So, removing the delusional aspects of vicarious ordinances of slavation for those who are dead, what do you think of "genealogy work"? Certainly, it keeps many people occupied on something of unknown value. The LDS church is a big resource for many non-members seeking to uncover their ancestry.

For me, all of "the work" has been done by dedicated, mainstream LDS members of my extended family. For my own part, I had an occasion to make a tour of parts of Great Britain to find actual places listed in the genealogy. I never felt that this was in anyway important to my deceased ancestors but I found it enlightening personally. I feel it added to my sense of identity.

From a personal, secular perspective, is such knowledge useful? Can it be useful for families as well (for example, seeing patterns of dysfunctional relationships or shorter-than-expected lifespans)?

Thoughts?

Tags: ancestors, genealogy, history

Views: 27

Replies to This Discussion

The object of these extensive records is to compile the names of females to take to the temple to marry to worthy mormons. The afterlife for these templed souls will be to breed many many spirit children to be born on the worlds these gentlemen will be the GOD...
Well, yes, I remember this dogmatic aspect but I was more interested in the secular and pragmatic aspects. Is genealogy research a useless venture from a secular or scientific point of view?
Utah is a goldmine for medical geneticists, given all of the intermarriage, polygamy, and meticulous record-keeping. I was informed of this fact by my genetics professor at the U of Utah. Not only has he benefited professionally, but humanity has benefited from the discoveries made by geneticists in Utah.

Now, if you want to get into the particulars of Myriad Genetics "patenting" the sequence of BRCA-1, a gene which is strongly associated with breast and other cancers (how the hell can you "patent" a sequence of DNA, anyway?!?), that's another matter. But, on the whole, I would say this is one solid positive from all of those genealogical efforts.

I personally don't care much for it. I am much more interested in the future of the human species (if there is one) and the history of life and the universe, rather than my own particular past.
Funny that this should come up. I actually work for Myriad Genetics and to be completely honest, I don't know how I feel about gene patenting either way.
...but for the sake of equality, I'll play devils advocate for a while.

People argue that companies like myriad have no right to patent something they themselves didn't create. But couldn't the same thing be said of a miner? He didn't create the ore, but we give him the exclusive right to extract it if he's the one that found it. Otherwise it would be chaos as competing miners descended upon his mine shaft he built. There would be no motivation for other miners to find ore deposits since they could just wait for someone else to do the dirty work of finding ore and building the mineshaft.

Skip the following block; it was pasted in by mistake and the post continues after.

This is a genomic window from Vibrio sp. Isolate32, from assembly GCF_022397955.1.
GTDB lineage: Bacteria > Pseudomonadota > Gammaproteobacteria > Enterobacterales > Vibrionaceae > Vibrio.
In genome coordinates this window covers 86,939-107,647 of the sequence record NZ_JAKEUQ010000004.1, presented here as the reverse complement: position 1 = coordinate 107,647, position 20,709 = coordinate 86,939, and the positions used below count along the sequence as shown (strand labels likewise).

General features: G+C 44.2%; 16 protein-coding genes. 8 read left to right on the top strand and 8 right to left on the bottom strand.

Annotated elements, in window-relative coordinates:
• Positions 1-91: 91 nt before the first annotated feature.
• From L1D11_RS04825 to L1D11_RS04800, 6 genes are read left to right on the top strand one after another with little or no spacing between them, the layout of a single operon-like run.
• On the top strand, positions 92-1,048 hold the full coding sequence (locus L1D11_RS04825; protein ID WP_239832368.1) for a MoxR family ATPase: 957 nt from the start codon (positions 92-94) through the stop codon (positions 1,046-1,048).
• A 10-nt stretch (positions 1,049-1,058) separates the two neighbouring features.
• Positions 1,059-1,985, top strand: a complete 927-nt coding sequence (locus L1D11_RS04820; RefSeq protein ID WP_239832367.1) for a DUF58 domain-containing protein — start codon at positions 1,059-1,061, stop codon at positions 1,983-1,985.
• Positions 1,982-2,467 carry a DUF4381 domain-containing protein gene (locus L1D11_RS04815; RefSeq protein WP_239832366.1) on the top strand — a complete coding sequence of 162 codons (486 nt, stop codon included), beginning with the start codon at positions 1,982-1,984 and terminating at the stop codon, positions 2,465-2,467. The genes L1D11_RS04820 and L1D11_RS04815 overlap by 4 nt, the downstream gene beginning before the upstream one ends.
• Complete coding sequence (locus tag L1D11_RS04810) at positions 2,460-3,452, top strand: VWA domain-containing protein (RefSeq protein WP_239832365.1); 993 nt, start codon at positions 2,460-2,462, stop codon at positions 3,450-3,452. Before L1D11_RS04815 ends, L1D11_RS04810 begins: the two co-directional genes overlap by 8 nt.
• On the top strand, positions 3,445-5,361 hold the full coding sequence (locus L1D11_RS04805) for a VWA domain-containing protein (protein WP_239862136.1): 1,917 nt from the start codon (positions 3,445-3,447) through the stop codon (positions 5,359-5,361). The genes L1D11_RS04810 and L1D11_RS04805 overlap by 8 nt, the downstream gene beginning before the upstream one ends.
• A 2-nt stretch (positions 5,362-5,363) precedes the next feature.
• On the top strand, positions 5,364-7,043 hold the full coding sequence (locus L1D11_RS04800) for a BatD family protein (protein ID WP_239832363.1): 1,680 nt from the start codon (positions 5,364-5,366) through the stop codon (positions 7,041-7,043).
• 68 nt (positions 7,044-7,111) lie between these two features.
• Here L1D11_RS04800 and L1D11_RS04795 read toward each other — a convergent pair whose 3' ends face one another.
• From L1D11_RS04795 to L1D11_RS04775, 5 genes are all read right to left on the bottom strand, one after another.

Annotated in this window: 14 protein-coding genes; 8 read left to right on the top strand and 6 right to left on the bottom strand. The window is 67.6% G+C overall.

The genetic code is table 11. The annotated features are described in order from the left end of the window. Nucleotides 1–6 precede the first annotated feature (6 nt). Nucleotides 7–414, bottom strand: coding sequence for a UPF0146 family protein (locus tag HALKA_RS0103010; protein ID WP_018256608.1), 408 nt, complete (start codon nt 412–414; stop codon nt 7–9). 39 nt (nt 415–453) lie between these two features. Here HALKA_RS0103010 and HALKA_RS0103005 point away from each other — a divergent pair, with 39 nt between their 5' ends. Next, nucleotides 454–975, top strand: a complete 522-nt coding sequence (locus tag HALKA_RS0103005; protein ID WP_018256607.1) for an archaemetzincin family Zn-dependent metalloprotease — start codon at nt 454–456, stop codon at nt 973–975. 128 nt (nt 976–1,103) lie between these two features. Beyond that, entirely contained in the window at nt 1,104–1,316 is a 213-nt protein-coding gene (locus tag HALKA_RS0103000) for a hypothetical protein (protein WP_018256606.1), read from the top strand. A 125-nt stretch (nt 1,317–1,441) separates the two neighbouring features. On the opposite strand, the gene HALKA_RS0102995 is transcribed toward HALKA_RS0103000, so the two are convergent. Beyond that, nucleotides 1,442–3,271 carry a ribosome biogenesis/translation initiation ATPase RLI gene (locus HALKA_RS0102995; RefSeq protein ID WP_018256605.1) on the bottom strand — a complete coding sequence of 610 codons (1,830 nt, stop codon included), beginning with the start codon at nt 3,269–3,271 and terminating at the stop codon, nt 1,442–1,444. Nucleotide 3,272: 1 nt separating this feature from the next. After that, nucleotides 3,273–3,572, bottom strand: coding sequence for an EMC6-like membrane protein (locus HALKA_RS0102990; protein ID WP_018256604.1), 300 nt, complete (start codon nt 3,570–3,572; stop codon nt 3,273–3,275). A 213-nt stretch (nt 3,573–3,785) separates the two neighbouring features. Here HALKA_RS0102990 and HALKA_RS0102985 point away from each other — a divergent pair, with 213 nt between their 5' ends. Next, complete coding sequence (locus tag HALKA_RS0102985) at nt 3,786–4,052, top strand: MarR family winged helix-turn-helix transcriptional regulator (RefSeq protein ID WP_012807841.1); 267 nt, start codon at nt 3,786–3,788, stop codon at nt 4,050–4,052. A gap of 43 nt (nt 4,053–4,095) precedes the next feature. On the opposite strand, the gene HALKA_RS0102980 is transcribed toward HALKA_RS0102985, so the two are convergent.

The same thing would happen if the BRCA genes weren't allowed to be patented. Lots of time money was spent on R&D before they found this gene, and there ought to be some kind of payoff for taking that risk or else no company will stick their necks out to find new genetic tests.
Doing genealogical data entry from home for the central borg unit taught my 75 year old mom to use a computer so there is that.

Snark aside, while I was always smugly proud to know that there was Danish royalty far back on my tree, as an adoptee, I never truly felt like it really mattered or that I could claim it as my own.

Re the usefulness to society as a whole, my Mom-in-law worked for some time at the Huntsman Cancer Institute and, with family consent, they are actively using the vast Utah genealogical database in cancer research. I call that a Win!
I would say that most genealogy studies like the Mormon church engages in are not very valuable from a scientific point of view unless there are lots of DNA samples from inside the family tree. For years Iceland has had some type of government program in place that tracks the DNA of its citizens, and has provided a lot of interesting results regarding gene flow in human populations. I don't remember exactly how it works, but I think every citizen is required to have a sample of his/her DNA submitted to a national laboratory?

So, it's pretty much worthless to science unless you have DNA.

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